The whirlwind chain of events over the past eight months that took The Orioles from a newly formed amateur group in March to making their public debut on a national radio show six weeks later to cutting their first record by defying the musician’s union recording ban six weeks after that and now, as we speak, seeing that record top the Race Charts in Billboard, was the type of story Hollywood rejects for being too contrived. Who would believe such things could actually happen?

But of course it had happened. In the last week of November 1948 It’s Too Soon To Know was the #1 record in black America and The Orioles were the new poster boys for rock ‘n’ roll stardom.

That was the EASY part… well, not easy in terms of beating the incredibly long odds themselves, but easy in that these events just seemed to happen TO them, almost as if – the singing of the songs aside – they were somehow just innocent bystanders in all of this.

From this point forward though everything they did came with expectations. What nobody likely expected though was this… the first definitive rock Christmas song, one that would become a standard in its own right, still heard one month a year well into the 21st Century, yet something which nobody at the time thought of as more than a timely curiosity at best.

Just Won’t Be A Holiday
How do you follow up something that was such an unquestioned success? It’s Too Soon To Know had met with a response that was immediate and overwhelming and nobody involved had seen it coming. Heck, it hadn’t even been the A-side of their debut but now it was defining them to the public and the group themselves had to take that into account.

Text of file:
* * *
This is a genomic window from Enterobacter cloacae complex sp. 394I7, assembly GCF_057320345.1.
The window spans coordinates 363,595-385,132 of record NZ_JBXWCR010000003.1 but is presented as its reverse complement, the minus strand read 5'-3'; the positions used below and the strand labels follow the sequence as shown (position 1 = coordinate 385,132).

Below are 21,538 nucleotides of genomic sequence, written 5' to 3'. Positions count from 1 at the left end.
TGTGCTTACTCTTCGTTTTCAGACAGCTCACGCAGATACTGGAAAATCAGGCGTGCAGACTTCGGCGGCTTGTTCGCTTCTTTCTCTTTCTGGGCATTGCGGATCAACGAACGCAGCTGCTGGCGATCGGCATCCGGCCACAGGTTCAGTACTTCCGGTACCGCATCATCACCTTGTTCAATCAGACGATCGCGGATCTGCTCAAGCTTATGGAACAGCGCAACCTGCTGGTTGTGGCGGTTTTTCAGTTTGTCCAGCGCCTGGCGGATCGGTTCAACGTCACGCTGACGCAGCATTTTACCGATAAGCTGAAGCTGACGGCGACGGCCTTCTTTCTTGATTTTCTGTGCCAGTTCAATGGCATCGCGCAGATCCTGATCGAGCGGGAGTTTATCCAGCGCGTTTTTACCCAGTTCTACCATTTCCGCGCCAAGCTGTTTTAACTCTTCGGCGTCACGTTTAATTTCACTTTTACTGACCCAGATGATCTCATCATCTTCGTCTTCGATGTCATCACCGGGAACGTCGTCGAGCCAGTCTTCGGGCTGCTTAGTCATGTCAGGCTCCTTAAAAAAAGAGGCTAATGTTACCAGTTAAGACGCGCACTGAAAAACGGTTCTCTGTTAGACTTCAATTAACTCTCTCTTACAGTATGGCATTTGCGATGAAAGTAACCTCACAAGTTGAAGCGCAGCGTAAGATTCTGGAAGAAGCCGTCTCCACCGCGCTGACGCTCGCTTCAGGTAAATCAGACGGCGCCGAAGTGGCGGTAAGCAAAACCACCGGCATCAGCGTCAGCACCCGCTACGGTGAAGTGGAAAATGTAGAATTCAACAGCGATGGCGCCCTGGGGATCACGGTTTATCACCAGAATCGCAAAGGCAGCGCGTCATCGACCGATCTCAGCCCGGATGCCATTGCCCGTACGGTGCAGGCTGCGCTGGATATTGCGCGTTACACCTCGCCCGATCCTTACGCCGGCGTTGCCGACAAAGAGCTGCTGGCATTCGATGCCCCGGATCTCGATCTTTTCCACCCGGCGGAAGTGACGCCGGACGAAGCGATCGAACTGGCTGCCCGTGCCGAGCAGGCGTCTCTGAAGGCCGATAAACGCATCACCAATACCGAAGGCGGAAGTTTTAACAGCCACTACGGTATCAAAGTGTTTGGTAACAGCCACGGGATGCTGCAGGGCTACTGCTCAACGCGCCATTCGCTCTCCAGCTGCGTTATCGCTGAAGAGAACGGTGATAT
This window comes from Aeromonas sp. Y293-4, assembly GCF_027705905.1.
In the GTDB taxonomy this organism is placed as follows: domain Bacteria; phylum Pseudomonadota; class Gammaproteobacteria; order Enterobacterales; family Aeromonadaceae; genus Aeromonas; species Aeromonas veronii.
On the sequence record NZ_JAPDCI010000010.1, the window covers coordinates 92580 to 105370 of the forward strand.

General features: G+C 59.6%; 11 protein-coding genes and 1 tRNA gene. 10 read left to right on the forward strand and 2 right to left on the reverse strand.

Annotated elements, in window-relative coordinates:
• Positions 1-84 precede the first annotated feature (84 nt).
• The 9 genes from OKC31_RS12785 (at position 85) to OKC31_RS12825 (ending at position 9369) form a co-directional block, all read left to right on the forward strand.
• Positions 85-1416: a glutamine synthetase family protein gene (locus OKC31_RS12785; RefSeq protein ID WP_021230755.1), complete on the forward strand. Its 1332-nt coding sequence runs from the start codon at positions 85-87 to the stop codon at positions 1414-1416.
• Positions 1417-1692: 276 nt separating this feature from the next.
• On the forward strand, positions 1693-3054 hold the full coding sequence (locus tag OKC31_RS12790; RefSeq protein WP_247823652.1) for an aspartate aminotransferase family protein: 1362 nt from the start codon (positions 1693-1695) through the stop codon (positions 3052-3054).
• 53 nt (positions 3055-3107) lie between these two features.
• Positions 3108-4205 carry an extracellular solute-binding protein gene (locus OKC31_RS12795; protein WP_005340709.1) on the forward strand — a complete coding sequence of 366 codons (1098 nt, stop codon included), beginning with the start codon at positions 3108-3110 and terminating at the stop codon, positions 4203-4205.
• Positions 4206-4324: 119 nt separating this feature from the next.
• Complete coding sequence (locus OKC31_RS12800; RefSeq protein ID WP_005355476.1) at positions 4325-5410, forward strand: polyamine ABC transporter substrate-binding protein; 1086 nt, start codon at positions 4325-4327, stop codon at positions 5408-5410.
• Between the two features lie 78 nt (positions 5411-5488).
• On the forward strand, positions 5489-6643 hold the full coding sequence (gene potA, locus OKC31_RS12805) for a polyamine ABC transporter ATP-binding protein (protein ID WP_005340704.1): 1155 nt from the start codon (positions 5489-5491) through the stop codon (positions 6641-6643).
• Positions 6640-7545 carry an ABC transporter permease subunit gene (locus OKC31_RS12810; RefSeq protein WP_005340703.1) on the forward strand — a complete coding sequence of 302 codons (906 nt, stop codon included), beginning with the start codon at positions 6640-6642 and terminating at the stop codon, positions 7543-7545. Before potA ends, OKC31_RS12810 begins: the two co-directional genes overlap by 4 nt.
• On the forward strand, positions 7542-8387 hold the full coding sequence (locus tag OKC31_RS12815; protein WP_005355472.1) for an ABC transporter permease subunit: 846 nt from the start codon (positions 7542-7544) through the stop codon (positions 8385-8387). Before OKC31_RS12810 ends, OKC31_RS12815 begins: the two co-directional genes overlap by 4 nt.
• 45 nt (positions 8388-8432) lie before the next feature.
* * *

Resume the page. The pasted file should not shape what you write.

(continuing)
The Orioles had only been together a few months and had very little time to work out their own style, to woodshed and see what fit them, what they liked, what they felt worked and what they wanted to avoid. There hadn’t been many gigs they played to try out a lot of different things for different audiences and gauge their response, tweak it a little and see if the response was the same, better or worse. What they had instead was one record, one HIT record, and now the reaction to that song meant they had those decisions essentially made for them. There’d be less room to experiment, or so the thinking went. Throwing their fans a curveball now wasn’t an option. If listeners had responded so strongly to a tender heartfelt ballad then tender heartfelt ballads is what they’d get from now on.

Unfortunately, as we’ll see over time, that was ALL they churned out for years, some of it quite good, but ultimately it became very repetitive. That’s the danger of having such a big hit to start things off, especially in the days before artists themselves exerted more control over their material. You had a tendency to go to the well over and over until it eventually ran dry, by which time it might be too late to seek sustenance elsewhere.

Here the responsible parties were Jubilee Records head Jerry Blaine and the group’s own manager/songwriter Deborah Chessler who were guiding their careers and the decision to release something in the same milieu probably didn’t take half as long as deciding what kind of sandwich to order for lunch.

So, with little say in the matter, The Orioles cut more of the same and with their next release on Jubilee 5001 in November 1948 they gave the audience that was now responding with such fervor to the group’s debut exactly what they expected on the A-side.

But THIS song isn’t the A-side.

That alone should tell you how unpredictable this whole record business is.